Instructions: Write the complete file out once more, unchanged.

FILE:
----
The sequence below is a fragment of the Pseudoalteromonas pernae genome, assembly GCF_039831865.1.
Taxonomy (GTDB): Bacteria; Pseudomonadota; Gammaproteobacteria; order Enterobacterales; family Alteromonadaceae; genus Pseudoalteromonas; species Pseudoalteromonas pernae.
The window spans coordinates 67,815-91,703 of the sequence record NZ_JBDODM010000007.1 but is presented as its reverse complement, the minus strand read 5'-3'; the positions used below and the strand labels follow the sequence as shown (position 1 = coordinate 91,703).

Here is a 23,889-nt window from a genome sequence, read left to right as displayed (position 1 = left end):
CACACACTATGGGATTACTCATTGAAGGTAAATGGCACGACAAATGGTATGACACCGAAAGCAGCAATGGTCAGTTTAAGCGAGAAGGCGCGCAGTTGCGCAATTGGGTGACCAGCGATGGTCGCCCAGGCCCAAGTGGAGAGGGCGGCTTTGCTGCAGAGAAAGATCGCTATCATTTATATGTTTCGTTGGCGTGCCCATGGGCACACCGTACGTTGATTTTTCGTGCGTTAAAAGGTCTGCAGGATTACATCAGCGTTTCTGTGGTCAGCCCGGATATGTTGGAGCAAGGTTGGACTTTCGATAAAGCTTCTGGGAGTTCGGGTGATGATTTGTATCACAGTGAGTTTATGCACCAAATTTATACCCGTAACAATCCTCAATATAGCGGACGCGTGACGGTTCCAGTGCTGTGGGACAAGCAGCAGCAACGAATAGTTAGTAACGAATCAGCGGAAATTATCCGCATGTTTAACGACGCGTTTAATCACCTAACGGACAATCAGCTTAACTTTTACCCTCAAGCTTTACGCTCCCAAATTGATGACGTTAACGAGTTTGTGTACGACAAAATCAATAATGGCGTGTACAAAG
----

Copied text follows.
The sequence below is a fragment of the Pseudoalteromonas pernae genome, assembly GCF_039831865.1.
Taxonomy (GTDB): Bacteria; Pseudomonadota; Gammaproteobacteria; order Enterobacterales; family Alteromonadaceae; genus Pseudoalteromonas; species Pseudoalteromonas pernae.
The window spans coordinates 67,815-91,703 of the sequence record NZ_JBDODM010000007.1 but is presented as its reverse complement, the minus strand read 5'-3'; the positions used below and the strand labels follow the sequence as shown (position 1 = coordinate 91,703).

Here is a 23,889-nt window from a genome sequence, read left to right as displayed (position 1 = left end):
CACACACTATGGGATTACTCATTGAAGGTAAATGGCACGACAAATGGTATGACACCGAAAGCAGCAATGGTCAGTTTAAGCGAGAAGGCGCGCAGTTGCGCAATTGGGTGACCAGCGATGGTCGCCCAGGCCCAAGTGGAGAGGGCGGCTTTGCTGCAGAGAAAGATCGCTATCATTTATATGTTTCGTTGGCGTGCCCATGGGCACACCGTACGTTGATTTTTCGTGCGTTAAAAGGTCTGCAGGATTACATCAGCGTTTCTGTGGTCAGCCCGGATATGTTGGAGCAAGGTTGGACTTTCGATAAAGCTTCTGGGAGTTCGGGTGATGATTTGTATCACAGTGAGTTTATGCACCAAATTTATACCCGTAACAATCCTCAATATAGCGGACGCGTGACGGTTCCAGTGCTGTGGGACAAGCAGCAGCAACGAATAGTTAGTAACGAATCAGCGGAAATTATCCGCATGTTTAACGACGCGTTTAATCACCTAACGGACAATCAGCTTAACTTTTACCCTCAAGCTTTACGCTCCCAAATTGATGACGTTAACGAGTTTGTGTACGACAAAATCAATAATGGCGTGTACAAAG